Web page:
Principle Advisory Services has launched a separate fund of funds (FoF) business, the first product for which will be an international opportunistic property fund.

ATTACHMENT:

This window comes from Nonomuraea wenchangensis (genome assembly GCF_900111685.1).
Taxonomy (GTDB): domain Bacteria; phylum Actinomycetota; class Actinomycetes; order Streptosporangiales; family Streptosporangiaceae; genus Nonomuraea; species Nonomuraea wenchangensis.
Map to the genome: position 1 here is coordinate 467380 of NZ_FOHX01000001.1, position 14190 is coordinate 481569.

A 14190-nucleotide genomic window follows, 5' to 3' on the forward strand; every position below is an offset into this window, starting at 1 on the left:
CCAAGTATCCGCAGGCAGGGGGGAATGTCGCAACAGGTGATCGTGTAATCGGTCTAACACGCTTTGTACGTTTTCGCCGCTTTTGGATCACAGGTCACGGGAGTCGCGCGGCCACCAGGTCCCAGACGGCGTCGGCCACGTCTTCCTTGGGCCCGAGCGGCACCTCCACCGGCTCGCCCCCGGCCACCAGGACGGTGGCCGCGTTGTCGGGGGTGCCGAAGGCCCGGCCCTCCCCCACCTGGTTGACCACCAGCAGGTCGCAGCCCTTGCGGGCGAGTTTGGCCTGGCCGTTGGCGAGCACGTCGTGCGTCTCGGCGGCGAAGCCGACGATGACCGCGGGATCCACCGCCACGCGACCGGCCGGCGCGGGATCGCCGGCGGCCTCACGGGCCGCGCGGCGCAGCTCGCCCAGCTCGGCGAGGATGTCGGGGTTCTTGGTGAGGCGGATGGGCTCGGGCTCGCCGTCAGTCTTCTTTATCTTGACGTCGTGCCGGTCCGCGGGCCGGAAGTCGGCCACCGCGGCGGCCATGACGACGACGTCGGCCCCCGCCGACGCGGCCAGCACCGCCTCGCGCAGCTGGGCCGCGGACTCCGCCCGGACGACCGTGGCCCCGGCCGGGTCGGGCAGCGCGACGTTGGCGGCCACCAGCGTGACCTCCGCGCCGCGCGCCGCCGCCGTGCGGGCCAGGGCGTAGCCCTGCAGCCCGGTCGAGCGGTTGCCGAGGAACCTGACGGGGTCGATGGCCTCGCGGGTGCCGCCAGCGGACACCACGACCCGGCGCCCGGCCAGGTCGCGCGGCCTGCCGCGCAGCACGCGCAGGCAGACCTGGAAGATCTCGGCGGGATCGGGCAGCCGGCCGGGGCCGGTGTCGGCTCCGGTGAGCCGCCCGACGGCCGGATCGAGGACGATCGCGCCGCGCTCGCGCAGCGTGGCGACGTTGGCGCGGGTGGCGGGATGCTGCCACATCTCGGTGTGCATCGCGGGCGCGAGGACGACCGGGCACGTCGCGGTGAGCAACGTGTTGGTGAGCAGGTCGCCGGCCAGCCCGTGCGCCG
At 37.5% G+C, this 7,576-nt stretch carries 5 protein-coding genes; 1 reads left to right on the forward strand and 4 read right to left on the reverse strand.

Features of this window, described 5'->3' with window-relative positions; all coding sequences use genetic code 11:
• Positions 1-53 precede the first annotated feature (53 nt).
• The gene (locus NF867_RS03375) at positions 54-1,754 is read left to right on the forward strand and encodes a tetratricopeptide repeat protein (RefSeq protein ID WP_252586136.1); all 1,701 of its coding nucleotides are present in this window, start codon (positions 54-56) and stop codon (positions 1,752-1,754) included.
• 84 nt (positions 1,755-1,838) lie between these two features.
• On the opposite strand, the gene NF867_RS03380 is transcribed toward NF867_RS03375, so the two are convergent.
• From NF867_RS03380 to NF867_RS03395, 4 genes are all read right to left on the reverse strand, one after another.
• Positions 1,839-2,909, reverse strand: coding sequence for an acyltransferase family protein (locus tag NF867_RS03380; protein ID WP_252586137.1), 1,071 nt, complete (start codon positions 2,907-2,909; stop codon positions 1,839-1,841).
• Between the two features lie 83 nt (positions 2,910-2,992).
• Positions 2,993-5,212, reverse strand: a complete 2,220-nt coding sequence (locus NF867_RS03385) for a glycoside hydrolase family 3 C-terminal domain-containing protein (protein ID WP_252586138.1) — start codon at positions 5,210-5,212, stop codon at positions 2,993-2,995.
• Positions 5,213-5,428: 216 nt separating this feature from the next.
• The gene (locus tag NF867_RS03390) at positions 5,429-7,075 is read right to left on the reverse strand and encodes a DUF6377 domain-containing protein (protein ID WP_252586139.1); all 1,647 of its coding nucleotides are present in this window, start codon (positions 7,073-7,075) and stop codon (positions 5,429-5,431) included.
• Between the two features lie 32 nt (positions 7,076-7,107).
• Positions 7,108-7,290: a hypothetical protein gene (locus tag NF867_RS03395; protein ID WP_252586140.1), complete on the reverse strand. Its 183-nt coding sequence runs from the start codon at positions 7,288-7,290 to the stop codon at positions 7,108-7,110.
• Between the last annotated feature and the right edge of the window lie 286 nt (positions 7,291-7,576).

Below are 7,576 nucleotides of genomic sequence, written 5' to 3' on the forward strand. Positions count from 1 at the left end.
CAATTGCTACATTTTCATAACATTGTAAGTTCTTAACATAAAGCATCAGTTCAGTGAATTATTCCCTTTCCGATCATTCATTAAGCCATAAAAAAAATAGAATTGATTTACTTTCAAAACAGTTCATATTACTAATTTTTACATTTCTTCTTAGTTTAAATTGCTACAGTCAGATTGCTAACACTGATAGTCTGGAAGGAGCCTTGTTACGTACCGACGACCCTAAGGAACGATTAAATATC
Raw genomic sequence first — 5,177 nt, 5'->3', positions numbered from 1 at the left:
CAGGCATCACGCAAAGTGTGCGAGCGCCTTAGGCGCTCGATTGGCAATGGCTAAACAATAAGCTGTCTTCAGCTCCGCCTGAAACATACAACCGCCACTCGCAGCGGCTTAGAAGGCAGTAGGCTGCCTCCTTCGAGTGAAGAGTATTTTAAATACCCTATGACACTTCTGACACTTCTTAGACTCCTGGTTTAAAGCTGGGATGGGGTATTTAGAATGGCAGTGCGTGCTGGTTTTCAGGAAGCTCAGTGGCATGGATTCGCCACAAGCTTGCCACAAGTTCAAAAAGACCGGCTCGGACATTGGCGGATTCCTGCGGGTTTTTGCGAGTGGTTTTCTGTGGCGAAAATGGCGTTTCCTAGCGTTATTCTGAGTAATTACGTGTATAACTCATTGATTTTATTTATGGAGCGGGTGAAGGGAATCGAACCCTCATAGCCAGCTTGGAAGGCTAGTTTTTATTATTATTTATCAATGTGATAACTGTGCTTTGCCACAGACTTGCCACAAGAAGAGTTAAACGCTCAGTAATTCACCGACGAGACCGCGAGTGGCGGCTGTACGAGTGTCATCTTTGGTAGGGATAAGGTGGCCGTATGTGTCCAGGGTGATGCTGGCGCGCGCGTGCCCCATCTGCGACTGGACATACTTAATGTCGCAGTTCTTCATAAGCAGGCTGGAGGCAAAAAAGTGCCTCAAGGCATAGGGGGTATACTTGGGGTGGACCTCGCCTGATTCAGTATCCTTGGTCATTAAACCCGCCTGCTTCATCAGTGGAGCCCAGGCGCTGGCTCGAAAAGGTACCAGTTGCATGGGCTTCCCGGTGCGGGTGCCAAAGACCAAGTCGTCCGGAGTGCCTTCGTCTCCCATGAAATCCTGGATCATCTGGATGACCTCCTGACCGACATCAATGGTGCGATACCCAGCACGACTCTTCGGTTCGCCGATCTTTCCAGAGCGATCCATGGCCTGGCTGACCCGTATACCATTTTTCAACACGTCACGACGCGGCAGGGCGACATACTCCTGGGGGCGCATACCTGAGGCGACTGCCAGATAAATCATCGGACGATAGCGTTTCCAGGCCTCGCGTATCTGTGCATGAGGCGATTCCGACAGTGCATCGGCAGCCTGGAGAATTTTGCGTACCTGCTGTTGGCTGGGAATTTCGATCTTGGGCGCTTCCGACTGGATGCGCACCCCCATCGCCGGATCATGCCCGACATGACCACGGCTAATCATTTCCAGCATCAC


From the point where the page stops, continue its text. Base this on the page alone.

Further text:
Principle is a placement business which concentrates on private equity and infrastructure founded by private equity specialist Les Fallick, who has funded the new company, called Granite Capital. He announced the launch of Granite Capital at the Investment & Technology Absolute Returns Funds conference in Melbourne last Thursday. Granite Capital is looking to raise $300 million in the first fund, which will invest in between 10 and 15 property managers who will be selected by the Townsend Group of the US, a specialist property advisory company. Fallick said that a second FoF was also in development. This would invest in managers who specialise in what is expected to become an enormous market in carbon trading around the world. Opportunistic property marries some of the skills of private equity managers in transforming businesses, with property skills. It has more risk than “core” property – where yield is the most important thing – because there is usually a development component involved. One of the few to be offered in Australia is a fund managed by Franklin Templeton. Veronik Verkest, a director of Granite Capital, said yesterday that the FoF structure was designed specifically for Australian super funds and to minimise what could otherwise be onerous taxation “leakage”. This meant that the fund would not invest as much in countries which did not have tax treaties with Australia or where the tax burden could not be significantly reduced. She said that Principle had been representing Townsend in Australia since she joined the company from Russell Investment Group in 2004 and many super funds had indicated that they would prefer to invest in an FoF rather than use Townsend as an adviser and invest directly. Townsend was founded by its directors Terry Ahern and Kevin Lynch in 1987 as a specialist property investment consultancy. It has 22 consultants servicing about 80 institutional clients and eight analysts researching about 300 property managers around the world. The first fund will invest in Asia, Europe and, to a lesser extent, the US. The problem with the US is the FIRPTA tax regime which can involve a tax leakage for foreign investors of more than 35 per cent. Fallick said that taxation for Australian investors, when not minimised through specialist vehicles, could cost a fund 400-500bps in net returns. Verkest said that the opportunistic property fund should provide a return net of fees and taxes of more than 12.5 per cent. The underlying managers would be expected to deliver net returns of 15-16 per cent. Although the managers adopt many of the roles of private equity managers, such as a hands-on relationship with their investments, their fees tend to be less – halfway between private equity fees and infrastructure fees. Granite Capital’s fees are an 80bps base and 5 per cent success fee (on a 10 per cent hurdle).

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